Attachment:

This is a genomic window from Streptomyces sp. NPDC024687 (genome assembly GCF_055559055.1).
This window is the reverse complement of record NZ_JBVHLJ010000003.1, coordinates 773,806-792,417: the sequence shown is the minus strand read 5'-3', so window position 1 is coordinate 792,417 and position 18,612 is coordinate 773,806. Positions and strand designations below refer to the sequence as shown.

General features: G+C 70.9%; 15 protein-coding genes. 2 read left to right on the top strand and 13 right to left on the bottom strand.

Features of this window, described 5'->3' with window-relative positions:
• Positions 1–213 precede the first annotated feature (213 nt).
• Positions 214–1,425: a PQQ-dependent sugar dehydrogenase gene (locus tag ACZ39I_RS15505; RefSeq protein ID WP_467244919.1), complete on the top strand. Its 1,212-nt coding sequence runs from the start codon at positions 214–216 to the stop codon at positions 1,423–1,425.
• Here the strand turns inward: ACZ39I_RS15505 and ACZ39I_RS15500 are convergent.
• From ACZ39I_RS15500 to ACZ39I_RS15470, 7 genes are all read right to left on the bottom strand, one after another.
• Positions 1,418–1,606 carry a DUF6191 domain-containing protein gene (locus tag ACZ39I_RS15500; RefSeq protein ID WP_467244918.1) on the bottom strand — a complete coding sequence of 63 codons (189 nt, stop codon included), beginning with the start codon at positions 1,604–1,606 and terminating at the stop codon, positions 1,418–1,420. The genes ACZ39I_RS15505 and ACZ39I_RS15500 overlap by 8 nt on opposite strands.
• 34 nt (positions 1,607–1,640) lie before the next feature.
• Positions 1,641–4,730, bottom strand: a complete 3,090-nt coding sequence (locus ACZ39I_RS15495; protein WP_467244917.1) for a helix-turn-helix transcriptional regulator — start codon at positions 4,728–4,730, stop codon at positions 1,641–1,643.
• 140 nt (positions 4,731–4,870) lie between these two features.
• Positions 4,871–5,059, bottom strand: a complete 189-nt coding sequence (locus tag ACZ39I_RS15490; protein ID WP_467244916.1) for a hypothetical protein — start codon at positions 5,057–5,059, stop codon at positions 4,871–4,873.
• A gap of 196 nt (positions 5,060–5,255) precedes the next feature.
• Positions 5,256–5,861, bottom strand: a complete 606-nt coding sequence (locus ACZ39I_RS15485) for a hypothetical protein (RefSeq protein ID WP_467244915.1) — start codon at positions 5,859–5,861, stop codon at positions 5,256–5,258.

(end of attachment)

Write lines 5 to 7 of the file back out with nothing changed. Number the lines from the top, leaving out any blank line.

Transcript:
• Positions 1–213 precede the first annotated feature (213 nt).
• Positions 214–1,425: a PQQ-dependent sugar dehydrogenase gene (locus tag ACZ39I_RS15505; RefSeq protein ID WP_467244919.1), complete on the top strand. Its 1,212-nt coding sequence runs from the start codon at positions 214–216 to the stop codon at positions 1,423–1,425.
• Here the strand turns inward: ACZ39I_RS15505 and ACZ39I_RS15500 are convergent.